by Judge Beglev. win took th' Elevator In Fin Shaat.
ca.-e from the jurv and in-tructed:
them to return a verdict f r th.
defendant, wliicfi wa- do:..
WAXTr.D Work on a farmjof the.r r..:1 ; : y. a d a-
for man and woman. In j iire at
A. ('.. Bach's store.
Dr. B. F. Brend. 1 of Murruv
was in the city today for a few
hours looking after son:e mat ! er -
of professional busiri"--. He de
parted on No. 23 f r Omaha t j
spend a few hours.
Sell your property through the
Journal Want Ads.
The Institution r Fine Shape,
and the Director Decide to
Make an Addition.
I. t-! - g :. We-
tT.r: -J ho-.,.- fro , -.
wfi-r- w.t- i o.-j ; . . .. :
:i .-' :r g of t h- i -.r : of
of Hi.. t.. r' M. . !
for a.-t M- ' ho !i-' - ; , ; (. 4'
Tii . - i ; -' .' (. ' e : . i - - .:
foT the J -;rpo-e , f , !"; g f-
ng.-.J and .!.--:;:
th-- rhi.rch w f; . a"e .
hom.. avd '.":
a h: e j,-..... : :
I: i.r o
At th- r g of d.-.
e-:erd.i o W.l- ... i d- .! t . ;
a pew a-1. :.';.' .- . h
a:- of ...; :.: g ; f
p.-r- ! ? J. v. 1 : : o
toward I'.'!.: g !(, i j f - r
7';a:!er-. a- t ! i - r .f-- r
pre .-To t::; - " -'x ' -.Tppl.r;.!
.: ... i- . r .. of t!. -
:.-,:- h . r-i. r i - I ; I - .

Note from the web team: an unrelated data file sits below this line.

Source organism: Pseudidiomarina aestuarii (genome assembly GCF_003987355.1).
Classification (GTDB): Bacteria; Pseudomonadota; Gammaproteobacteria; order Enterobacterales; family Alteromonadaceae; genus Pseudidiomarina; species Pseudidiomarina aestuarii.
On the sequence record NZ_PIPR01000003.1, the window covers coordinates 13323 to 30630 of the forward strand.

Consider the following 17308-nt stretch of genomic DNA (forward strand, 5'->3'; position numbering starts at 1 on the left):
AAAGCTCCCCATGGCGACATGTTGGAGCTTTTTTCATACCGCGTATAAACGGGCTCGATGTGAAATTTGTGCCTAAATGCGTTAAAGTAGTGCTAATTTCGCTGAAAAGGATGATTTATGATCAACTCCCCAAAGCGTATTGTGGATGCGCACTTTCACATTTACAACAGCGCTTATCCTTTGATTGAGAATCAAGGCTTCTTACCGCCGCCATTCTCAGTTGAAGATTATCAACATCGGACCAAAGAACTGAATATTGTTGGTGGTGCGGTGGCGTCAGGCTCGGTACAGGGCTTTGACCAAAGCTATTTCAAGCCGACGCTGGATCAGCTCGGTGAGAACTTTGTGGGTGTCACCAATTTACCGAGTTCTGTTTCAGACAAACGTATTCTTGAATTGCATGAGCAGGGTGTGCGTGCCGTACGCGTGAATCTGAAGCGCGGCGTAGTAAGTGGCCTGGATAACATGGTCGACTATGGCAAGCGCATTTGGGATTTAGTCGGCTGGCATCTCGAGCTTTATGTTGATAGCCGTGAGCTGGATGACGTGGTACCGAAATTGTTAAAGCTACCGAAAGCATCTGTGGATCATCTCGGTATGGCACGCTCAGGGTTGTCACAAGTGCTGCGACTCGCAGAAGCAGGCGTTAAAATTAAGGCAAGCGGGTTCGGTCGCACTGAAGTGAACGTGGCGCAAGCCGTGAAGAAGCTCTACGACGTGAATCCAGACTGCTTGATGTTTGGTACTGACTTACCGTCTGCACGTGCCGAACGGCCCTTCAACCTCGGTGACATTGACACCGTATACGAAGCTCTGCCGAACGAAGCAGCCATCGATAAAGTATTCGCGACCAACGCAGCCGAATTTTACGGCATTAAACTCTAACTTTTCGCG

of kind -a-
fa-; a; ; i' : g
o. ;v f h- : '.-- ' f '
y.-ll .J..? el. ;', f . The ' .
-p.r.t t!n; p-e-v ( . .
aw ny the i ; ..- ' i . i.
tr.o.j h-r t'a; ..: - -. i
in -n-di r a .-. ' : - r. -tier--
d -;: r . - . -fT
;.ly. a- ! a v.-.' ! . " - V
n . . ; r ::' -- tf.i
e. ry - i ?! - .
p..;; v , : -;, if, -.7. T
rr -.-! ;:,g .. f t h ','-- ? -
v ry : ".'..i-: ird 1
ended bv a:i f rr... I t
n-. r. m. n - - :.
CHRISMS CHFER HEIGK
EO AMONG HEBRASKASS
IK CALIFORNIA STATE
I'ri-T.-I ;r ir.. - c . y ar- ;r. r--o
f a t ; ' : ! I .'-
f i. : r
.a r. ....
tan - f..
: ire r-- -
-p 1 : a . ' y w. r-
v. - .
r.e-d n ,,--,:-.g a . ; r
1 old-t f r -;s fr ., . : r .1 - .
Th- gn. -f- w-r-the
I .-!.:;:. . of ;h- r
woh 1!- g.v .-.1:
-if;-, and T . w . ;!...
..f th.- d-.-n. .-t
. e A - -
ath.--.-d -it '
b'.T g.i'.-- .
1 i r ; 1 . r a. . -. .
t !":!- of r:.-.-
bv .Jane :.ir a'.
1 c 1
. 1 t
tti- f ar:i;.r-" Id. - :- ' ,
of ("..-d ir tl.-e.-k r . ; a ;. it j , i
j . t.gnre s.p. ;;. ar '.: I
t, - ...... r.
iind ' - a re.:;!! . f
a-et :..-r t ' f th" rf r..!
"j j anv V we-.- af-l- t de
clare a -i v d of per i-.r.' ;
it he -: . h. '.!:-. T!
! t ! er:
W - -.' 1 . , 1 e
e.j a- f '' - w :
P-,.- .V J h
V re ?'.--;.:..- ?-
S-rr.-'.;n H. A. i.-r-' f.-r
Trea.-i er .T-.n A!b-rt.